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Destin Jenkins: "The Business of Debt: A Digital Investigation of Municipal Bonds and Inequality"

November 2, 2021 - 12:00pm to 1:15pm
Online via Zoom

About this talk: The Business of Debt offers a visual analysis of the changing scope of the municipal bond business from the early moments of the Great Depression to the 1980s, a decade described by city officials, bankers, and others as one of tremendous chaos. By data visualization methods, the project moves from one period of precarity to another, documenting, in the years between, the remarkable growth of a tight-knit profession of bankers and bond attorneys. Ultimately, it helps users see that the bond market was made not through supply and demand or other autonomous forces, but by a relatively small group of identifiable people who bought, sold, held, and resold debt, and who helped turn cities into tax-exempt investment vehicles.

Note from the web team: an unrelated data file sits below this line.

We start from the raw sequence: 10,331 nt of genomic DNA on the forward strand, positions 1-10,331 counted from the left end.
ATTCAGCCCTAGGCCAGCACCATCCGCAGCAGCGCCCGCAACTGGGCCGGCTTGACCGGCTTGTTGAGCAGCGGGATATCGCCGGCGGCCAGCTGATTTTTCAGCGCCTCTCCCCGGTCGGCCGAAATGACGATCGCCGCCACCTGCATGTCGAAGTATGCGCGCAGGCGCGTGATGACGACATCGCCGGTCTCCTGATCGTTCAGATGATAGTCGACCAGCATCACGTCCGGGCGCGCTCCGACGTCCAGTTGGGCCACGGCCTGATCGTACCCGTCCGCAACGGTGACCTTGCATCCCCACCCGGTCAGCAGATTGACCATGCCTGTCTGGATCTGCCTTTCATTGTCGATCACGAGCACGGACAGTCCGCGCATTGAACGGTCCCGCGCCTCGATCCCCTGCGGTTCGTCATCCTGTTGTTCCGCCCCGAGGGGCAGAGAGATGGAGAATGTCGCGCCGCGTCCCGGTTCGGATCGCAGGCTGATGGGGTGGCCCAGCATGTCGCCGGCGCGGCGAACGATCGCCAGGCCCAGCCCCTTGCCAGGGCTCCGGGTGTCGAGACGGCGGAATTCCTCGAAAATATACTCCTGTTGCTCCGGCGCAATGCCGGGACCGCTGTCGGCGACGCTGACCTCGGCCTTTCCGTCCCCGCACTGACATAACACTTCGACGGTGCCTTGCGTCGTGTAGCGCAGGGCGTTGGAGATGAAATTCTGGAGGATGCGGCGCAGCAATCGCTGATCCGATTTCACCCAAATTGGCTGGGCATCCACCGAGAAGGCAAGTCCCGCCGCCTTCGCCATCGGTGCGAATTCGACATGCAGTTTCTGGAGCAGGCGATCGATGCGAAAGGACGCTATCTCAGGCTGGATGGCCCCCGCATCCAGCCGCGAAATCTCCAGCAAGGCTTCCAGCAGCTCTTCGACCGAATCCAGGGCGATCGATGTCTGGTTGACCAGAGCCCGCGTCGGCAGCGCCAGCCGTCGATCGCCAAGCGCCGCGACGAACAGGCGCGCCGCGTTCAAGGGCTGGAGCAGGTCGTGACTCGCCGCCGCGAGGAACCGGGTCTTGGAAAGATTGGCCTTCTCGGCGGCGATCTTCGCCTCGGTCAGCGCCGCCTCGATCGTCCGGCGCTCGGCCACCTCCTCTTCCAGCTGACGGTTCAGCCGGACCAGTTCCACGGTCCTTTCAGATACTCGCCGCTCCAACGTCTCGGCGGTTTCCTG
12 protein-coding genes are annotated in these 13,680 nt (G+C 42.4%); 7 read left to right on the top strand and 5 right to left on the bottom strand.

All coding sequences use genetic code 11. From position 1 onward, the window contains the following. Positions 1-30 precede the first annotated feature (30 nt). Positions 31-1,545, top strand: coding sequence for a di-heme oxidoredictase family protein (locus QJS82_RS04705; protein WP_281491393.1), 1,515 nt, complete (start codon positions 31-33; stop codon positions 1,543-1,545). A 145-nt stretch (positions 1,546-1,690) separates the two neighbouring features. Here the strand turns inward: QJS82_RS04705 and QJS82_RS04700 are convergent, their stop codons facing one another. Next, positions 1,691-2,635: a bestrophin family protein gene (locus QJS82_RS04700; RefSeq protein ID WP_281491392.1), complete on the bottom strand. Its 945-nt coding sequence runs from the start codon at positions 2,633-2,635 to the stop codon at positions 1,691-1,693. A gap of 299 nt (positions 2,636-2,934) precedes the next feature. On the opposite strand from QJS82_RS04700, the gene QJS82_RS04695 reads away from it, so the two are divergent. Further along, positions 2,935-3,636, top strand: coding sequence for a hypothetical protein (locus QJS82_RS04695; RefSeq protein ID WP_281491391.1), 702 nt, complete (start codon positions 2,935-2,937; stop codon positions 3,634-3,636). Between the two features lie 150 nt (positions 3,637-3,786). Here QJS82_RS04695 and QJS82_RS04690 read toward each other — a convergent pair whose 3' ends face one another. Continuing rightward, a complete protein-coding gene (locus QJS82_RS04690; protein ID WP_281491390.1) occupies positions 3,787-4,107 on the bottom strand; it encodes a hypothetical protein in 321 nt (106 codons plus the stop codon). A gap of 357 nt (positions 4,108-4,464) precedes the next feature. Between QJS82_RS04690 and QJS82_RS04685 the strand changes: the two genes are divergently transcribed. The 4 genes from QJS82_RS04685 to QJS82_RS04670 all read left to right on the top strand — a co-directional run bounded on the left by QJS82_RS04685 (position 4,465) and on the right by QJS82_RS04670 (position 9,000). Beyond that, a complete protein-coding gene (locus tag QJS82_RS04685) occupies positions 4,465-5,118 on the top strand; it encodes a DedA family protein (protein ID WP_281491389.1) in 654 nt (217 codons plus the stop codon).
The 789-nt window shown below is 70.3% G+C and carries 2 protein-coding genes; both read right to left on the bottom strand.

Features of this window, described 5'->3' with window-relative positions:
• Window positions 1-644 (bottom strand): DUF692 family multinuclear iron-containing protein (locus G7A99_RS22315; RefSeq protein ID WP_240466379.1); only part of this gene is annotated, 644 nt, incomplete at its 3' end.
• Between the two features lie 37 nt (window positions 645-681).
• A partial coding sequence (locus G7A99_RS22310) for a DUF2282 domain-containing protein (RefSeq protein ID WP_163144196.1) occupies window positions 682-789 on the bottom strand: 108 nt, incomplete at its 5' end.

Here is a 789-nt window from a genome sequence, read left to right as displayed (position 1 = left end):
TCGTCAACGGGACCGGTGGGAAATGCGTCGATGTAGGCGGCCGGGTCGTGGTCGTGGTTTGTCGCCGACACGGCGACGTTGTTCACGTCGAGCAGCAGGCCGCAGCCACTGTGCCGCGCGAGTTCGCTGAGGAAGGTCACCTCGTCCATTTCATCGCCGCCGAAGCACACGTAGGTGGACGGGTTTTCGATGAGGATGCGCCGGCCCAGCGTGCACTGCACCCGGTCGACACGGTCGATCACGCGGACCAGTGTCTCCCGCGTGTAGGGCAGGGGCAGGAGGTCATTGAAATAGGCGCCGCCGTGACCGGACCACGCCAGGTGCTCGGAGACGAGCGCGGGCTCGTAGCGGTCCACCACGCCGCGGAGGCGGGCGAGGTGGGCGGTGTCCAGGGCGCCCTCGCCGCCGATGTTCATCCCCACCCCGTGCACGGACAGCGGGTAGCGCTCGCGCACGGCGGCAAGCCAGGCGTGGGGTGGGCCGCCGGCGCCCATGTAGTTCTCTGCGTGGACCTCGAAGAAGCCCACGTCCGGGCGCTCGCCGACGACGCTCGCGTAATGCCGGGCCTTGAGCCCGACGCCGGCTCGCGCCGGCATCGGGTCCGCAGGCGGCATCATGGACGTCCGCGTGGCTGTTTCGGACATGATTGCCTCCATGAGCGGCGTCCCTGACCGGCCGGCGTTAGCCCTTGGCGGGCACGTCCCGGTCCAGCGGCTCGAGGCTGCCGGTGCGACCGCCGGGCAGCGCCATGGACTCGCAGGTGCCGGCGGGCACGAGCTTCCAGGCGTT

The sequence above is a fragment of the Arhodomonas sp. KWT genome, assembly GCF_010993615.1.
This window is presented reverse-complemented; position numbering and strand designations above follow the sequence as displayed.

Destin Jenkins is a scholar of racial inequality. His work bridges the fields of economic, urban, and political history, and focuses on capitalism, democracy, and social movements in the United States during the long twentieth century. He is the author of The Bonds of Inequality: Debt and the Making of the American City (University of Chicago Press, 2021) and the principal investigator and curator of The Business of Debt, a digital humanities project that reveals how the twentieth-century municipal bond market was not driven by abstract processes, but stitched together by a small, but powerful cadre of financiers and attorneys. He is also co-editor of Histories of Racial Capitalism (Columbia University Press, 2021), which brings together scholars across a range of disciplines to revisit the persistent question of the relationship between race and capitalism. His writings have appeared in the Washington Post, The Nation, and the New York Times. Before joining the faculty at Stanford, he was the Neubauer Family Assistant Professor of History at the University of Chicago. He has held fellowships at the Charles Warren Center for Studies in American History at Harvard University, and the Robert L. Heilbroner Center for Capitalism Studies at The New School.

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